At LaRonde, Agnico re-engineered the mine, eventually turning it into a success. It was a similar story at the company’s Goldex mine, also in Quebec. In 2011, Goldex encountered serious stability problems underground, forcing Agnico to halt mining for roughly two years. But again, it was able to engineer its way out of trouble.

“They had their problems, and they didn’t get a lot of love from the market during that period, but they came back strong,” says Sean Roosen, former CEO of Osisko Mining Corp., which sold its Malartic mine to Agnico and Yamana Gold Inc. in 2014.

Having an in-house engineering department is a big reason Agnico is able to safely navigate through technical problems. By not relying on external contractors, as many of its competitors do, Agnico can closely monitor the quality of mine construction and respond better when things go wrong.

“They just do a layer of detailed work that is above and beyond what other companies do,” says Robert Cohen, a portfolio manager with 1832 Asset Management. “They are engineering these things to the nines, being really careful, every step they take.”

Sean Boyd, CEO of Agnico Eagle Mines, had the company’s solid gold Inukshuk on hand for our photoshoot at its Toronto offices. Made from the first gold poured at their Nunavut mine, it stands about 10-inches tall, with an approximate value of $4 million.

Markian Lozowchuk/The Globe and Mail

Agnico has also taken its deliberate approach to deal making, figuring out how much an asset is worth before going after it. Then it doesn’t budge—even when under tremendous pressure to do so. After Agnico offered a 30 per cent premium for a Swedish gold company in 2005, a group of hedge funds that controlled 40 per cent of the shares refused to tender unless the offer was sweetened. Boyd repeatedly extended the offer, slowly accumulating shares, but the hedge funds still wouldn’t cave. Seemingly backed into a corner, Agnico discovered a clause in the Stockholm stock exchange rules that allowed it to take the Swedish company private with only 60 per cent of the shares—a nightmare scenario for the hedge funds, which wanted to cash out right away. When word got back to one of the ringleaders, he made a panicked call to Boyd.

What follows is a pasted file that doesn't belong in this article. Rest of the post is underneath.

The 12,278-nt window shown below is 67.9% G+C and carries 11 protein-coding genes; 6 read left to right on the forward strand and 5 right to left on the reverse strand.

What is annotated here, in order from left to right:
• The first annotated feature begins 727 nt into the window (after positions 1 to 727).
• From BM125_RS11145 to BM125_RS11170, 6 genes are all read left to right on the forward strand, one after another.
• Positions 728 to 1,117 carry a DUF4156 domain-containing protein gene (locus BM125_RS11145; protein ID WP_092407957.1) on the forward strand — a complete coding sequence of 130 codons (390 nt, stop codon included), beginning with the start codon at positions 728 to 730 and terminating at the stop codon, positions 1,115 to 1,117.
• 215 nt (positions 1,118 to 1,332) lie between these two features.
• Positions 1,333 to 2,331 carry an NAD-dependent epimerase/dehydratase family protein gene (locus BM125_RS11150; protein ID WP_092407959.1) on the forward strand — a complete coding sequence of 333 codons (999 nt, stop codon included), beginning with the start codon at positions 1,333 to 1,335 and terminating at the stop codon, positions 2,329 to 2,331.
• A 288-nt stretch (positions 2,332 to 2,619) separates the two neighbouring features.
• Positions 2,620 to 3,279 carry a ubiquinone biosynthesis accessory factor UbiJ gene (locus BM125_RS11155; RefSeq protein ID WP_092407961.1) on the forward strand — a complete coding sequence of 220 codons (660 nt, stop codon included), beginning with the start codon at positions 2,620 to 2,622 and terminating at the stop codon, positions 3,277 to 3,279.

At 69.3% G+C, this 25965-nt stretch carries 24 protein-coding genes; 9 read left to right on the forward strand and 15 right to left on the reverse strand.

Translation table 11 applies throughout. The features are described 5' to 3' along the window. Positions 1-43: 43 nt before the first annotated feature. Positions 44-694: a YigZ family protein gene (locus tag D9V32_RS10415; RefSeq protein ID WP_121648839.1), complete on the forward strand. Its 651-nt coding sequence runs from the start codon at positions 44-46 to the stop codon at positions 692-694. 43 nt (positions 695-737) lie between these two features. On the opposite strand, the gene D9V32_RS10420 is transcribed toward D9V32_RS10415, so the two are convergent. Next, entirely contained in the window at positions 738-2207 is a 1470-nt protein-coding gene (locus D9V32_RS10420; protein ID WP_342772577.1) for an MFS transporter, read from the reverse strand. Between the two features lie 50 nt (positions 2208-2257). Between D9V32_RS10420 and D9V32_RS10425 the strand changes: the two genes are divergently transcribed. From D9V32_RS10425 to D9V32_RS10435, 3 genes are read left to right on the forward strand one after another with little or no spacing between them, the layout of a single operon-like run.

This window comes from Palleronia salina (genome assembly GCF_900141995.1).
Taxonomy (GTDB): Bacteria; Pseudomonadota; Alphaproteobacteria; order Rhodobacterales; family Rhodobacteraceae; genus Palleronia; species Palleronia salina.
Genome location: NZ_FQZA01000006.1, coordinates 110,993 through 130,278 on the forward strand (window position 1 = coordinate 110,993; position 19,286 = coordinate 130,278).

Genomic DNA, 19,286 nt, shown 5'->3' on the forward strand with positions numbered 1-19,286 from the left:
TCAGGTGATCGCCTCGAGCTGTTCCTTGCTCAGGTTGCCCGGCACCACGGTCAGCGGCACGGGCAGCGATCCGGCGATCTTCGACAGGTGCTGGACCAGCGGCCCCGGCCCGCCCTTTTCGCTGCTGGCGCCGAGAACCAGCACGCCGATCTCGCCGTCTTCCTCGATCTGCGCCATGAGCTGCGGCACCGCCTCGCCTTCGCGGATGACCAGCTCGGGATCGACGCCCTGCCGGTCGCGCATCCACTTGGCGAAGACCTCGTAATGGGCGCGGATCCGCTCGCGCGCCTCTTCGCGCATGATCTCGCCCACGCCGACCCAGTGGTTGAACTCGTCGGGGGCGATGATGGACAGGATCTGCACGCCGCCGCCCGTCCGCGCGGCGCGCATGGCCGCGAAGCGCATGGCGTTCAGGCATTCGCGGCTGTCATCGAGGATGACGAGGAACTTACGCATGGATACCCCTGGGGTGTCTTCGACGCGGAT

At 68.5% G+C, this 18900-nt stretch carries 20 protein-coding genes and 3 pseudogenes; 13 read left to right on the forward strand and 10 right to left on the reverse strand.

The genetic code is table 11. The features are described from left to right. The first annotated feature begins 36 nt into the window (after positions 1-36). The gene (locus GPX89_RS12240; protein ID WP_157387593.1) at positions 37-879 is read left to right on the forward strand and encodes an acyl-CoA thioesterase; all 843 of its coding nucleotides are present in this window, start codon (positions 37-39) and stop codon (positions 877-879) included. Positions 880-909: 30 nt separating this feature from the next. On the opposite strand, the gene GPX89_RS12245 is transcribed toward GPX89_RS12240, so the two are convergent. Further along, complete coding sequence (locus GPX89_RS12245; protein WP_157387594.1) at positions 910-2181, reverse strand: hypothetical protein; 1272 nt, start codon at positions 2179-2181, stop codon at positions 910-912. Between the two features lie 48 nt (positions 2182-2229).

“It’s this hedge fund guy who’s been pestering me all summer to raise the bid,” he says. “He’s saying, ‘You got to help me. You got to help me.’”

“What are you talking about?” Boyd asked him.

“You just got to bump the bid,” the guy replied. “I need it to save face. Even five cents or 10 cents.”

“Buddy, there’s no way. That’s it. You’re not getting anything out of me,” Boyd said.

The hedge funds relented and tendered their shares to Agnico at the original offer price.

Over the decades, the Canadian mining industry has been run by its fair share of hard-charging alpha males: Peter Munk, Robert Friedland, Bill James, Clive Johnson, Mark Bristow. In a western, they’d be the ones brandishing their pistols and firing first. Boyd, by comparison, is a much cooler customer. Showdowns with hedge funds aside, he’s far from the stereotypical loud, braggy mining CEO. The low-key approach runs deep at Agnico, cultivated by founder Paul Penna, who ran the company for three decades until his death in 1996. In the early days of Boyd’s tenure, Penna used to send him to give clothing and money to the homeless near the office. Far from flaunting his wealth, Penna drove around in a 10-year-old Chevy Caprice. The modest style struck a deep chord with Boyd, and it continues to this day. Unlike many of its peers, which have opulent headquarters in the heart of Toronto’s financial district, Agnico’s digs are humbler in scale and located on the sleepier east side of the city.

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“At the end of the day, we’re dealing with other people’s money. We have a responsibility to be very responsible,” says Boyd. “We let our results ultimately do the talking—not just how we perform financially and on the stock market, but also the work we do in the communities and how we treat and engage our employees.”

Still, underneath his gentlemanly manner lies a torrent of ambition. Much like the famously self-effacing superstar tennis player Rafael Nadal, there’s a quiet fury about Boyd.

“I would classify him as a classic grinder,” says Roosen. “When things get tough, he just gets tougher.”

When Agnico’s share price crested above $50 in 2006, Boyd popped a bottle of champagne and kept the cork. He did the same in July of this year, when the stock traded above $100. His next target is $150 a share. With gold once again in a roaring bull market, underestimate him at your peril.